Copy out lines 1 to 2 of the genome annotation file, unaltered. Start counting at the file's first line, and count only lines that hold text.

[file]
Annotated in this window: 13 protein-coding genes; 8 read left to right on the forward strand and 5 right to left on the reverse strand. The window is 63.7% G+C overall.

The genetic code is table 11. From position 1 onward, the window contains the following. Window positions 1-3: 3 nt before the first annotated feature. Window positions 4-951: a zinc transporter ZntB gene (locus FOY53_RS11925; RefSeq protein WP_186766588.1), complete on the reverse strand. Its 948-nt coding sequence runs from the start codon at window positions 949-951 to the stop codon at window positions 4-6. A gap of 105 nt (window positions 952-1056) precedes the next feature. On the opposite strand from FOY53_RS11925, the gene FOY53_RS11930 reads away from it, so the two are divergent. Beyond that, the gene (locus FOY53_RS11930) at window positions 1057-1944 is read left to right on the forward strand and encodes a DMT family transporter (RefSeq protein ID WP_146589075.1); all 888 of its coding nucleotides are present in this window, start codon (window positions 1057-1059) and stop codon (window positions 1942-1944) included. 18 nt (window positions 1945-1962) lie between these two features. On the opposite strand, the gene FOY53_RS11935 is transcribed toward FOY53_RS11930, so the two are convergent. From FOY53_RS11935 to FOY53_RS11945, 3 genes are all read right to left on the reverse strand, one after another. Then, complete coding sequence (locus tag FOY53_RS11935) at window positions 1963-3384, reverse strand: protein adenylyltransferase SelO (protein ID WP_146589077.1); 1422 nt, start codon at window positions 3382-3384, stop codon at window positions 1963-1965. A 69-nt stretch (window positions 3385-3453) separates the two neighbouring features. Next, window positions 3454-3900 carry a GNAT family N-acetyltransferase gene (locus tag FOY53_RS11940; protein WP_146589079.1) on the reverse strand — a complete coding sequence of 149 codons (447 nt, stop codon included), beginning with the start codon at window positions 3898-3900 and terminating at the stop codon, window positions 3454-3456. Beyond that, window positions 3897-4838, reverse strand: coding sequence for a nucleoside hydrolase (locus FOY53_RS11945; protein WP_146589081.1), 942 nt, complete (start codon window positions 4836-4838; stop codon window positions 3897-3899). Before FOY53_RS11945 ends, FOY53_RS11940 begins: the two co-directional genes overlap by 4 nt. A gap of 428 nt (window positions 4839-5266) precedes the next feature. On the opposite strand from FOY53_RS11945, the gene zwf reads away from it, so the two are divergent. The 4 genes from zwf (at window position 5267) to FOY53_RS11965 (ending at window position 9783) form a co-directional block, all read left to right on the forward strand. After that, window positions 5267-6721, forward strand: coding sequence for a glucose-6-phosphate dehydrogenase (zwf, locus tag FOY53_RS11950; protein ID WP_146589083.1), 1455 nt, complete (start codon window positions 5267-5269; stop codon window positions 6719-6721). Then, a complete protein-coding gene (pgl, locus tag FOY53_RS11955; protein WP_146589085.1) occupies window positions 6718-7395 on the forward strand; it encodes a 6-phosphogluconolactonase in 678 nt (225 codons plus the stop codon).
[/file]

Annotated in this window: 13 protein-coding genes; 8 read left to right on the forward strand and 5 right to left on the reverse strand. The window is 63.7% G+C overall.

The genetic code is table 11. From position 1 onward, the window contains the following. Window positions 1-3: 3 nt before the first annotated feature. Window positions 4-951: a zinc transporter ZntB gene (locus FOY53_RS11925; RefSeq protein WP_186766588.1), complete on the reverse strand. Its 948-nt coding sequence runs from the start codon at window positions 949-951 to the stop codon at window positions 4-6. A gap of 105 nt (window positions 952-1056) precedes the next feature. On the opposite strand from FOY53_RS11925, the gene FOY53_RS11930 reads away from it, so the two are divergent. Beyond that, the gene (locus FOY53_RS11930) at window positions 1057-1944 is read left to right on the forward strand and encodes a DMT family transporter (RefSeq protein ID WP_146589075.1); all 888 of its coding nucleotides are present in this window, start codon (window positions 1057-1059) and stop codon (window positions 1942-1944) included. 18 nt (window positions 1945-1962) lie between these two features. On the opposite strand, the gene FOY53_RS11935 is transcribed toward FOY53_RS11930, so the two are convergent. From FOY53_RS11935 to FOY53_RS11945, 3 genes are all read right to left on the reverse strand, one after another. Then, complete coding sequence (locus tag FOY53_RS11935) at window positions 1963-3384, reverse strand: protein adenylyltransferase SelO (protein ID WP_146589077.1); 1422 nt, start codon at window positions 3382-3384, stop codon at window positions 1963-1965. A 69-nt stretch (window positions 3385-3453) separates the two neighbouring features. Next, window positions 3454-3900 carry a GNAT family N-acetyltransferase gene (locus tag FOY53_RS11940; protein WP_146589079.1) on the reverse strand — a complete coding sequence of 149 codons (447 nt, stop codon included), beginning with the start codon at window positions 3898-3900 and terminating at the stop codon, window positions 3454-3456. Beyond that, window positions 3897-4838, reverse strand: coding sequence for a nucleoside hydrolase (locus FOY53_RS11945; protein WP_146589081.1), 942 nt, complete (start codon window positions 4836-4838; stop codon window positions 3897-3899). Before FOY53_RS11945 ends, FOY53_RS11940 begins: the two co-directional genes overlap by 4 nt. A gap of 428 nt (window positions 4839-5266) precedes the next feature. On the opposite strand from FOY53_RS11945, the gene zwf reads away from it, so the two are divergent. The 4 genes from zwf (at window position 5267) to FOY53_RS11965 (ending at window position 9783) form a co-directional block, all read left to right on the forward strand. After that, window positions 5267-6721, forward strand: coding sequence for a glucose-6-phosphate dehydrogenase (zwf, locus tag FOY53_RS11950; protein ID WP_146589083.1), 1455 nt, complete (start codon window positions 5267-5269; stop codon window positions 6719-6721). Then, a complete protein-coding gene (pgl, locus tag FOY53_RS11955; protein WP_146589085.1) occupies window positions 6718-7395 on the forward strand; it encodes a 6-phosphogluconolactonase in 678 nt (225 codons plus the stop codon).